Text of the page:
Long-term outcomes after treatment for T1 colorectal carcinoma: a multicenter retrospective cohort study of Hiroshima GI Endoscopy Research Group
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We aimed to clarify the long-term outcomes of patients with T1 colorectal carcinoma (CRC) after endoscopic resection (ER) and surgical resection.
We examined T1 CRC patients treated during 1992–2008 and who had ≥5 years of follow-up. Patients who did not meet the curative criteria after ER according to the Japanese Society for Cancer of the Colon and Rectum (JSCCR) guidelines were defined as “non-endoscopically curable” and classified into three groups: ER alone (Group A: 121 patients), additional surgery after ER (Group B: 238 patients), and surgical resection alone (Group C: 342 patients). Long-term outcomes and predictors of recurrence were analyzed.
Of the 882 patients with T1 CRC, 701 were non-endoscopically curable. Among these patients, recurrence and 5-year overall survival (OS) rates were 0.6 and 91.1%, respectively. In Groups A, B, and C, recurrence rates were 5.0, 5.5, and 3.8%, OS rates were 79.3, 92.4, and 91.5% (p < 0.01), and 5-year disease-free survival (DFS) rates were 98.1, 97.9, and 98.5%, respectively. Thirty-two patients experienced local recurrence or distant/lymph node metastasis (Group A: 6; Group B: 13; Group C: 13) and 14 patients died of primary CRC (Group A: 3; Group B: 7; Group C: 4). Age ≥65 years, protruded gross type, positive lymphatic invasion, and high budding grade were significant predictors of recurrence in non-endoscopically curable patients.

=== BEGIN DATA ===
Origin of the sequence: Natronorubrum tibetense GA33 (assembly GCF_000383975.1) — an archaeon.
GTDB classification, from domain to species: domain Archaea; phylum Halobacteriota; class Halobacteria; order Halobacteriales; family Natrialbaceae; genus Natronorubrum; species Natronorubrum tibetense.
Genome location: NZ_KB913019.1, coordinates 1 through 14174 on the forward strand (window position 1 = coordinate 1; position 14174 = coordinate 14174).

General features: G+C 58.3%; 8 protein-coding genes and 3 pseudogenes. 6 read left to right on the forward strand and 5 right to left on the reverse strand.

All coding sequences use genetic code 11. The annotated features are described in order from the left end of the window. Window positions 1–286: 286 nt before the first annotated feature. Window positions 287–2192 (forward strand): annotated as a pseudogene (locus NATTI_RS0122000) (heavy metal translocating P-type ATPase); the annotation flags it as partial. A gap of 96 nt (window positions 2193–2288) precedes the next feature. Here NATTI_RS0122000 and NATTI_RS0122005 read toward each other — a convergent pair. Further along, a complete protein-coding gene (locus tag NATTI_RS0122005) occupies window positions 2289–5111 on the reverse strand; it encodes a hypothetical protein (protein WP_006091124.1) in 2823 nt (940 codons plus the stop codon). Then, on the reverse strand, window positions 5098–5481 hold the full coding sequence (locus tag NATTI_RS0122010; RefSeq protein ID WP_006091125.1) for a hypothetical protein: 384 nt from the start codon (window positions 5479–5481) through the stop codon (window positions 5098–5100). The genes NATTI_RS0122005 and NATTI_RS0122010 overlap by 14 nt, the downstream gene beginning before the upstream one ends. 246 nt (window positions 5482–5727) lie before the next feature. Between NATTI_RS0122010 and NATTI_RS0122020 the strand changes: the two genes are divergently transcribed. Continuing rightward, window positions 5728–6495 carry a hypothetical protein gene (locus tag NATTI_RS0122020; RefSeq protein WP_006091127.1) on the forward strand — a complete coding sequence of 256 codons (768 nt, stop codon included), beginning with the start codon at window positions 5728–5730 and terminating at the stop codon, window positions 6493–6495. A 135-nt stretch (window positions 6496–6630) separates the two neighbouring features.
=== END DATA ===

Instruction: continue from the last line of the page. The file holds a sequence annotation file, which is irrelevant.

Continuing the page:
Our findings supported the JSCCR criteria for endoscopically curable T1 CRC. ER for T1 CRC did not worsen the clinical outcomes of patients who required additional surgical resection.
KeywordsT1 colorectal carcinoma Treatment Recurrence Prognosis
This study was conducted with a Grant-in-Aid from the Japan Agency for Medical Research and Development, AMED (15ck0106102h0102).
Compliance with ethical standards
Conflict of interest
The authors declare that they have no conflict of interest
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